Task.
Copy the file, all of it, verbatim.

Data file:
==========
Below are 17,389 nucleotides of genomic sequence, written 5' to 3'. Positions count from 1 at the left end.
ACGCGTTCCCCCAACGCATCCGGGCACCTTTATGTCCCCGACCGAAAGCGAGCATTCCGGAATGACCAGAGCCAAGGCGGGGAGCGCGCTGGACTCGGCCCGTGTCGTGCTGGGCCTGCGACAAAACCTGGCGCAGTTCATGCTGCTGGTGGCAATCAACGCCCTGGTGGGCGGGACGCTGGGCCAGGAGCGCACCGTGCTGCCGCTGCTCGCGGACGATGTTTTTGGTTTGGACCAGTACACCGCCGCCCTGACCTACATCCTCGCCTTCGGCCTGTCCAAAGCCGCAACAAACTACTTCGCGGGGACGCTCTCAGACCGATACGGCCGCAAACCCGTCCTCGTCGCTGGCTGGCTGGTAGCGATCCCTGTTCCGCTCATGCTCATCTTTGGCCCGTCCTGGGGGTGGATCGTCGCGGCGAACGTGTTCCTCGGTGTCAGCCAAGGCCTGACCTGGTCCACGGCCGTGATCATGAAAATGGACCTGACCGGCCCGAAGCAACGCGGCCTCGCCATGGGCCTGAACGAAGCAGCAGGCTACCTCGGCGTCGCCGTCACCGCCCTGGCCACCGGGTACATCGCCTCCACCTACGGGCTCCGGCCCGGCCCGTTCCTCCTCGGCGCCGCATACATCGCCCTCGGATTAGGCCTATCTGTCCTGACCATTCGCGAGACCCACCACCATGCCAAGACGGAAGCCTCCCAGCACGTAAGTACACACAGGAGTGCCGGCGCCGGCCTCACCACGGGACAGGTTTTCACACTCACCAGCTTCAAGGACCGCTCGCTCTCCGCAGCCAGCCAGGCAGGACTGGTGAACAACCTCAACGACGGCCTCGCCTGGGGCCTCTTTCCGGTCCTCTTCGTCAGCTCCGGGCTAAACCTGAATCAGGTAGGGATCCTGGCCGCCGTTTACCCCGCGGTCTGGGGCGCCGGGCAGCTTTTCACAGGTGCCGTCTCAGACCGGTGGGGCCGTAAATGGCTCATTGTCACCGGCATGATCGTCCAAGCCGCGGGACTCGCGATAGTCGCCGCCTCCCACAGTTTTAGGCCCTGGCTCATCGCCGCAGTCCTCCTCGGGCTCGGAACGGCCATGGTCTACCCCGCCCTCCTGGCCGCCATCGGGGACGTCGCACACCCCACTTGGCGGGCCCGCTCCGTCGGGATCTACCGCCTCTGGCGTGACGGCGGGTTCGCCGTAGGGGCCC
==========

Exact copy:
Below are 17,389 nucleotides of genomic sequence, written 5' to 3'. Positions count from 1 at the left end.
ACGCGTTCCCCCAACGCATCCGGGCACCTTTATGTCCCCGACCGAAAGCGAGCATTCCGGAATGACCAGAGCCAAGGCGGGGAGCGCGCTGGACTCGGCCCGTGTCGTGCTGGGCCTGCGACAAAACCTGGCGCAGTTCATGCTGCTGGTGGCAATCAACGCCCTGGTGGGCGGGACGCTGGGCCAGGAGCGCACCGTGCTGCCGCTGCTCGCGGACGATGTTTTTGGTTTGGACCAGTACACCGCCGCCCTGACCTACATCCTCGCCTTCGGCCTGTCCAAAGCCGCAACAAACTACTTCGCGGGGACGCTCTCAGACCGATACGGCCGCAAACCCGTCCTCGTCGCTGGCTGGCTGGTAGCGATCCCTGTTCCGCTCATGCTCATCTTTGGCCCGTCCTGGGGGTGGATCGTCGCGGCGAACGTGTTCCTCGGTGTCAGCCAAGGCCTGACCTGGTCCACGGCCGTGATCATGAAAATGGACCTGACCGGCCCGAAGCAACGCGGCCTCGCCATGGGCCTGAACGAAGCAGCAGGCTACCTCGGCGTCGCCGTCACCGCCCTGGCCACCGGGTACATCGCCTCCACCTACGGGCTCCGGCCCGGCCCGTTCCTCCTCGGCGCCGCATACATCGCCCTCGGATTAGGCCTATCTGTCCTGACCATTCGCGAGACCCACCACCATGCCAAGACGGAAGCCTCCCAGCACGTAAGTACACACAGGAGTGCCGGCGCCGGCCTCACCACGGGACAGGTTTTCACACTCACCAGCTTCAAGGACCGCTCGCTCTCCGCAGCCAGCCAGGCAGGACTGGTGAACAACCTCAACGACGGCCTCGCCTGGGGCCTCTTTCCGGTCCTCTTCGTCAGCTCCGGGCTAAACCTGAATCAGGTAGGGATCCTGGCCGCCGTTTACCCCGCGGTCTGGGGCGCCGGGCAGCTTTTCACAGGTGCCGTCTCAGACCGGTGGGGCCGTAAATGGCTCATTGTCACCGGCATGATCGTCCAAGCCGCGGGACTCGCGATAGTCGCCGCCTCCCACAGTTTTAGGCCCTGGCTCATCGCCGCAGTCCTCCTCGGGCTCGGAACGGCCATGGTCTACCCCGCCCTCCTGGCCGCCATCGGGGACGTCGCACACCCCACTTGGCGGGCCCGCTCCGTCGGGATCTACCGCCTCTGGCGTGACGGCGGGTTCGCCGTAGGGGCCC